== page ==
Ok..it’s a little ridiculous. I’m attempting to write a review and I’m the one that sells the product. It’s a bit like getting one to comment about one’s son or daughter without bias. Pointless right?
Well I’m also a human being (most of the time) and I feel the need to express my thoughts on this particular bike. The Triumph Tiger XC800.
I’m one very lucky guy (literally) working with such brands around me and I’m going to boast. Sorry…but this bike is bl…dy epic.
Not because it’s blisteringly fast or it climbs mountains like a billy goat, although I reckon it would give it it’s best shot. It’s just that the Tiger has already become my best friend and I’ve only done 450km on it.
I normally ride an Aprilia Tuono 2003 and it’s fast, torquey, tough and if I want it can scare the hell out of me, more than likely because I’m not a die hard knee slider.
I have ridden my fair share of bikes out of our range and others. I like the others. I like all bikes actually. Each one has it’s own story to tell and experience to deliver but when I hopped aboard the Tiger I felt immediately at home.
At the heart of the bike is its 799cc liquid-cooled, 12 valve, DOHC, in-line 3-cylinder powerplant with a bore and stroke of 74 x 61.9mm and multipoint sequential electronic fuel injection. This is mated with a six speed gearbox and chain drive. One of the key features of the engine is an oil cooled alternator that pumps 645watts so you can run auxillary lights, GPS, heated grips and charge your phone or light up a small suburb.
It sits within a tubular steel trellis frame with a cast aluminium alloy swingarm. Up front is Showa 45mm upside down forks providing 220mm travel and at the rear a Showa Monoshock with adjustable preload and rebound damping with 215mm of travel.
The front wheel is a 36-spoke 21 x 2.5in, Excel aluminium rims and rear 32 spoke, 17 x 4.25in up the back. The whole package is brought to a stop with twin 308mm floating discs, Nissin 4 piston radial calipers up front and a single 255mm disc, Nissin 2 piston sliding caliper. Our demo bike has no ABS but ABS models are available for comfort on the slippery stuff.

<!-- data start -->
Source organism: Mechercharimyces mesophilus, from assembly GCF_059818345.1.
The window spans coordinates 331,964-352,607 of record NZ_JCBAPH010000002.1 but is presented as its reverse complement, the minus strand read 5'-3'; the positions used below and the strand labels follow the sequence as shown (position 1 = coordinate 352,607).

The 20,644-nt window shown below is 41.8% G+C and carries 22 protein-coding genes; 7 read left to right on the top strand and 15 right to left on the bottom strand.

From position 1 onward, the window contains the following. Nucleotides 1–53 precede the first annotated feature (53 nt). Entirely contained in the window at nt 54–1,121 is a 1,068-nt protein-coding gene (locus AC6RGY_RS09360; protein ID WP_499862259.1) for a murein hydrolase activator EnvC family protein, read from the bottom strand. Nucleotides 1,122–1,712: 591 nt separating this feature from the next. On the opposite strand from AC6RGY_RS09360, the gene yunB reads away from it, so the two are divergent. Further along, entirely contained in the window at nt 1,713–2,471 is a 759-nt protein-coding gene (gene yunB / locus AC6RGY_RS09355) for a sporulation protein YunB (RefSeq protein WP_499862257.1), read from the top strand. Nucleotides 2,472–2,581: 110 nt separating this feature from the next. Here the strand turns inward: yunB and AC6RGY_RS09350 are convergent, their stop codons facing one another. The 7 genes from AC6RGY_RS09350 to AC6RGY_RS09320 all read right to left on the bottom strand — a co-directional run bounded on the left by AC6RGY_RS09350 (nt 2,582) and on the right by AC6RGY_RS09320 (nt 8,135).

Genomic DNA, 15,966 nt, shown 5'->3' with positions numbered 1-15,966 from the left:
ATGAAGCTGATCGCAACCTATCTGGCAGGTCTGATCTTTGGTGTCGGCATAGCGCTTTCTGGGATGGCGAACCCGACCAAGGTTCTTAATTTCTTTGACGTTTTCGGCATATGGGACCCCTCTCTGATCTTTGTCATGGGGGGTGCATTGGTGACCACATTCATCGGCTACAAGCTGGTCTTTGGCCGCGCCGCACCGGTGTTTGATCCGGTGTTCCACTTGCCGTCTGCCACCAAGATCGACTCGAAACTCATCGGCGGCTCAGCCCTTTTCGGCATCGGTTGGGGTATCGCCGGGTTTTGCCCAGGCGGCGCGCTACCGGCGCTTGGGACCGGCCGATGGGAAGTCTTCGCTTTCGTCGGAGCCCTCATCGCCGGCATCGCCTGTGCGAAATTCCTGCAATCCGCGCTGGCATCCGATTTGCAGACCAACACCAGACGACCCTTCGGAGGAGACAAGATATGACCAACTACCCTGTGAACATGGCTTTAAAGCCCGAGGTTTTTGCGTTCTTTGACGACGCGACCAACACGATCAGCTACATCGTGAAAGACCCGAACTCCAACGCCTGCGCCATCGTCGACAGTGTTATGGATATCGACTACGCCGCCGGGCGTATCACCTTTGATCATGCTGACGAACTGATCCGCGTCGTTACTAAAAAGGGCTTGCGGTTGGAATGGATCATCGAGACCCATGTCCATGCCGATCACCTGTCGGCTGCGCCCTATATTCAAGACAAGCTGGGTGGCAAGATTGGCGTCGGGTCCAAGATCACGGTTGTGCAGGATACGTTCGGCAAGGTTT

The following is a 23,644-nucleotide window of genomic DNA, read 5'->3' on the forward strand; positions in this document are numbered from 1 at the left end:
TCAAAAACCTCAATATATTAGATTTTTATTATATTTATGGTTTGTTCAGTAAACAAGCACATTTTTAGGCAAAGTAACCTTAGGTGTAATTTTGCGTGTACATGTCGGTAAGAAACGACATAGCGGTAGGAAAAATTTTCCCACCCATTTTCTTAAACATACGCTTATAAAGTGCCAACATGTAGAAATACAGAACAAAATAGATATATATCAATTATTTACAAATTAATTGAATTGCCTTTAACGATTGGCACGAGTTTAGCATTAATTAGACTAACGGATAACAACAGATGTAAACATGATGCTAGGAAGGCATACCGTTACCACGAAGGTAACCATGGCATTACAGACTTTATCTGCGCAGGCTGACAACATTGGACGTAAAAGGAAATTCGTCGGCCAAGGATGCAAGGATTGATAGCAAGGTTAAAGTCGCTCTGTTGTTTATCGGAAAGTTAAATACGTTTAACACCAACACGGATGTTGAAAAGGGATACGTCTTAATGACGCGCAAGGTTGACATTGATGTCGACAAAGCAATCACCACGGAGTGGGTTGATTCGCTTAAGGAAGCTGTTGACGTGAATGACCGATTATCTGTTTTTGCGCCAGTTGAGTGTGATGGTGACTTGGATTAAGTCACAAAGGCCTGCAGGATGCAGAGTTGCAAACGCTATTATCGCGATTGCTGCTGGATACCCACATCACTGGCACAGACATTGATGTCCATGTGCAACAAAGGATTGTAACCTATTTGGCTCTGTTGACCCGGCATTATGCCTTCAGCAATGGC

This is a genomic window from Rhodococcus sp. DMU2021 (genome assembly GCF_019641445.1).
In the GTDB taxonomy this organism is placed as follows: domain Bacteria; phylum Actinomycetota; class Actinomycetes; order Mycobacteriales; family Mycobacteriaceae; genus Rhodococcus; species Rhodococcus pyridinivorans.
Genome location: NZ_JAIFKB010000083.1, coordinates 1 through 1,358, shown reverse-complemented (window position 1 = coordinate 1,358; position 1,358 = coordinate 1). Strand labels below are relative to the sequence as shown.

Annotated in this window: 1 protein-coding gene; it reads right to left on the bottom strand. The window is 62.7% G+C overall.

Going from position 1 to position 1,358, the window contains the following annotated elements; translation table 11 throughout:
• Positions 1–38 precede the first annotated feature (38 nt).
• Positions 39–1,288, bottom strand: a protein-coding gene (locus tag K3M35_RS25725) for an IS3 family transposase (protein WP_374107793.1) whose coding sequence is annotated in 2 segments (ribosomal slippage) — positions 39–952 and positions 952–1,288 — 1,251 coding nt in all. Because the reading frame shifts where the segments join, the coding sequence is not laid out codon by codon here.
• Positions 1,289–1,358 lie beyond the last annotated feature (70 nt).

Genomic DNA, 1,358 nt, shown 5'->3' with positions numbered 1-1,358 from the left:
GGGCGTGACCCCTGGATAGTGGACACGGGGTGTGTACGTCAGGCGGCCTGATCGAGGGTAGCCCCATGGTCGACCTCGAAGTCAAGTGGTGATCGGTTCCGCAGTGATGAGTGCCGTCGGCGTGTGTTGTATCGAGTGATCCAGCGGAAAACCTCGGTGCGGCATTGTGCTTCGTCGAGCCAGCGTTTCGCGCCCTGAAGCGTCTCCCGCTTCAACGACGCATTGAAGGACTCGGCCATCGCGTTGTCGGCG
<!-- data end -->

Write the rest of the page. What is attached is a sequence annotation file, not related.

When it gets down to dimensions it has a wheelbase of 1568mm and a wet weight of 215kg. It also has a fuel tank capacity of 19 litres, which is two more than its german counterpart. I can live with that. Oh… and 95hp.
So that’s the technical blurb out of the way. Riding the XC800 is easy to describe but better to experience.
I’d been begging Shivani (the boss) to release this bike for demo since it arrived. It’s not a simple choice. You see it’s not so easy to demo a bike in the UAE. No trade plates or group insurance you see. Cars yes, bikes no. You have to register and insure just like a bought one. Anyway, we begged and she let us have it.
First things first, I had to lower the seat because I’m of average height, 5’9″ and tippy toes on the highest setting.
What a doddle. Once you find the key hole in the rear one just pops the passenger seat, adjusts a couple of heavy duty rubber bands and you’re good to go.
Once seated the bike sits down and accommodates your weight beautifully. It was all natural from there.
The seat felt brilliant. Snug, comfortable. You become one with the bike. The engine is sooo smooth. Triple smooth. Wind her up and gear change are surgical in execution. Cornering is handled with great aplomb and the bike just absorbs unruly undulations in surfaces without hesitation.
Compared to my usual ride the Tiger is refined and considered. Uncomplicated. A trusty steed. I love my Tuono and will probably never get rid of her but the Tiger is so much more usable. Whether it’s off down to the shops, out into the desert or to take on my favourite street circuit on a Friday morning. She’s a cruiser and a missile. A wolf in sheep’s clothes. And clothe her you can. You can go online to Triumph’s comprehensive web configuration and go ballistic with up to 55 different accessories on tap.
All I can urge you to do is come in and have a go…that’s if you wrestle it off me first. I’m happily smitten and my Tuono is uncomfortably nervous.